Loading

House: A Knight's Tale

I’m convinced that this week’s episode was nothing more than a ploy to get House out of the hospital and into some ridiculous costume. Yes ladies and gents, we’re going through a time warp all the way back to the medieval ages!

Firstly, Sir William is a knight. A knight in his medieval community, I should clarify, not knighted by Queen Elizabeth. Anyway, as part of a hardcore reenactment troop, Sir William partakes in an intense sword fight to impress the Queen. But after defeating his opponent, Sir William’s eyes begin filling up with blood. Off to modern day America with ye!

House is more than convinced that William’s problem is related to his environment. He sends Foreman and Thirteen to check out the medieval hide out and see what they can find. They discover that William had been showing symptoms since before his hospital admittance – and that he eats really, really gross things. There’s a lovely pile of vomit in one of the haystacks where he “lives” that reveals William ate a cow eye some days back. Here’s a barf bag for you, too.

Aside from his medical woes, William is love sick. The object of his affection is Shannon, the “Queen” of his medieval community. But Shannon is engaged to Miles (“the King”) and Miles is William’s best friend. A good knight does not steal another knight’s boyfriend! At least men back then had some decency…

As was foreshadowed in last week’s episode, Wilson begins seeing his ex-wife Sam again. Everyone on the team seems to think this is a bad idea, for once it’s not just House! Cuddy refuses to become involved, however, since nothing good ever comes from messing with others’ love lives.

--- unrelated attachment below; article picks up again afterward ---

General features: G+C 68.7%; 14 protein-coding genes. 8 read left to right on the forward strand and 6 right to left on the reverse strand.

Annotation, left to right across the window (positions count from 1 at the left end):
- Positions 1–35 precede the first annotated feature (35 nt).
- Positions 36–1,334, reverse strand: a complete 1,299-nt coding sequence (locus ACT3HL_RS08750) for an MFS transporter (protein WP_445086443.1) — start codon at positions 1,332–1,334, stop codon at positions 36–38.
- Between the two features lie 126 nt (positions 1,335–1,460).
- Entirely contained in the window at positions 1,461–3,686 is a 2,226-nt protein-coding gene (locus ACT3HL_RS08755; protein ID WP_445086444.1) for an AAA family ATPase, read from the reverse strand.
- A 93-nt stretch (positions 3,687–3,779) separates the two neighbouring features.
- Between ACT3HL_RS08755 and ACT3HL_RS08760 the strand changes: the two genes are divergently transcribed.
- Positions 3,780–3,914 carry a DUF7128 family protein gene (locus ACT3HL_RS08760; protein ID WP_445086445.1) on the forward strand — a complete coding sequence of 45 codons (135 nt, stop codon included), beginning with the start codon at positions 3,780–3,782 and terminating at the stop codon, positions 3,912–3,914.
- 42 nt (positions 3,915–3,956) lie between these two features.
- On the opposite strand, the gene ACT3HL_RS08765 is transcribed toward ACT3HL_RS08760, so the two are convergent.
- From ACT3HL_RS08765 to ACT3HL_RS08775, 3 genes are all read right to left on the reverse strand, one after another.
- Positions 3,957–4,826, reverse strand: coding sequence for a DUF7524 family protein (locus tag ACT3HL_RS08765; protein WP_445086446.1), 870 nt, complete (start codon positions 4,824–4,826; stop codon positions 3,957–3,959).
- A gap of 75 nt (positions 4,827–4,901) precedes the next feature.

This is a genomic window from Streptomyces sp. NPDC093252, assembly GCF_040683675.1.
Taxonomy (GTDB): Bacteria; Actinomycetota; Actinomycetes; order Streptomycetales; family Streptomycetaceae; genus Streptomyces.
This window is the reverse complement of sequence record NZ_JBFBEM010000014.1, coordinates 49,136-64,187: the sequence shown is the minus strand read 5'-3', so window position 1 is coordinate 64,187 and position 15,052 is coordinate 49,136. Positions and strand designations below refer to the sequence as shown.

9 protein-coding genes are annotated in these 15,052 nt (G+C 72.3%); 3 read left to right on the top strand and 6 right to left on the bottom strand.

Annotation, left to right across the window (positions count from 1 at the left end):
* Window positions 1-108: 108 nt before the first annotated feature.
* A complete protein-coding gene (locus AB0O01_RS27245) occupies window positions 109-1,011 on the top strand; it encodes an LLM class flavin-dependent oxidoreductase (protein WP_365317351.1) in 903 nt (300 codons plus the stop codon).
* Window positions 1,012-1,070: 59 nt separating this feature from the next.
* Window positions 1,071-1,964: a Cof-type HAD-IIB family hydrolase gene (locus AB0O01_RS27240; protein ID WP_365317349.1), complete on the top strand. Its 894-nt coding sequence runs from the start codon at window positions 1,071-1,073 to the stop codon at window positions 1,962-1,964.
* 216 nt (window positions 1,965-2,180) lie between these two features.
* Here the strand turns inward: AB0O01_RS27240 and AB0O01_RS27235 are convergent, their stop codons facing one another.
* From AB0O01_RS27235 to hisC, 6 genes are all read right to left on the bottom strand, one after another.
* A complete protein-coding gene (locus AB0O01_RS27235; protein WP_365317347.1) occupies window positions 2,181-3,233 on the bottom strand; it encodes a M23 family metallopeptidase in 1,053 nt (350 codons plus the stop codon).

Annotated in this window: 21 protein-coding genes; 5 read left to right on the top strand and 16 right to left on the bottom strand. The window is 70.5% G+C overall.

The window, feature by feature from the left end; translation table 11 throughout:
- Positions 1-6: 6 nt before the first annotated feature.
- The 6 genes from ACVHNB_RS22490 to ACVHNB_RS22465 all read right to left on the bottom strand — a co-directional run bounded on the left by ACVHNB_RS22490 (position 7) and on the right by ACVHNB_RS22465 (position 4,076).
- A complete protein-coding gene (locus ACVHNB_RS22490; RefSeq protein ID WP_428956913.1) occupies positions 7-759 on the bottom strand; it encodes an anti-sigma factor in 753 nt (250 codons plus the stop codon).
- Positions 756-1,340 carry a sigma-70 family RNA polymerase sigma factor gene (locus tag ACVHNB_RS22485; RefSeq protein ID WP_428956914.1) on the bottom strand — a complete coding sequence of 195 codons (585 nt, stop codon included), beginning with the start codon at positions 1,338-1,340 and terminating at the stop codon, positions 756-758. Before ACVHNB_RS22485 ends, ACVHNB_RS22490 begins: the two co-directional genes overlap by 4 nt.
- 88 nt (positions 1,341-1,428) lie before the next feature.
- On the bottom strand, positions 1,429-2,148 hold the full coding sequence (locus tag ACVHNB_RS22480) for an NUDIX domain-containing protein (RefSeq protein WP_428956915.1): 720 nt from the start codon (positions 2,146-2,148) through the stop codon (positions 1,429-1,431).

Sam wants to get to know House since he is, after all, Wilson’s closest friend. House obliges and brings a tranny to dinner, with his ulterior motive to shock and embarrass Sam. Too bad the plan backfires! The tranny is a huge hit with Sam and Wilson – it turns out she’s from the same hometown as Sam! This would only happen to you, House.

Later on, House pretends to have reformed and wants to start new with Sam. So he cooks the couple and himself a fabulous meal and everyone’s having a great time. That is, until Wilson leaves the room and the claws come out! “You’re a coldhearted bitch,” House tells Sam and they come to the mutual agreement to be enemies.

At the hospital, William’s condition continues to worsen until House takes it upon himself to go visit the medieval hang out. Taking Thirteen along with him (no doubt because she looks good in a corset), they scrounge around for whatever they might’ve missed the first time. And wouldn’t you know: they find out that someone sold hemlock to King Miles just a few days before William’s hospitalization. Hemlock very closely resembles a carrot, but it’s actually a poisonous plant. Uh oh, is this going to become a medieval murder mystery?

In the end, though, no matter what William says about “honor, courage, and loyalty,” he’s a fraud of a Knight. His disease is traced back to anabolic steroid abuse, but the hemlock played a huge role in speeding up the disease.

Maybe I missed this, but was it ever clarified how William came by the hemlock? If not from Miles, then where? Inquiring minds want to know! In the grand scheme of things, it probably doesn’t matter, but I like my stories to have conclusive endings with all the loose ends tied up. Especially for a patient we will never see again. It’s not the first time House has left things up in the air when it comes to a patient’s final medical diagnosis and I can’t help but wonder if that’s on purpose or just lazy storytelling.

For another take on this week’s episode, check out “Is That The Statutory Period For Soul-sucking?” by Cameron Cubbison.

Season 6, Episode 17: Knight Fall (originally aired April 19, 2010)

For more on House, click here.

Mondays 8/7c on FOX

Photographs courtesy of NBC Universal and IMDbPro.

Leave a Comment

Your email address will not be published. Required fields are marked *

You may use these HTML tags and attributes: <a href="" title=""> <abbr title=""> <acronym title=""> <b> <blockquote cite=""> <cite> <code> <del datetime=""> <em> <i> <q cite=""> <strike> <strong>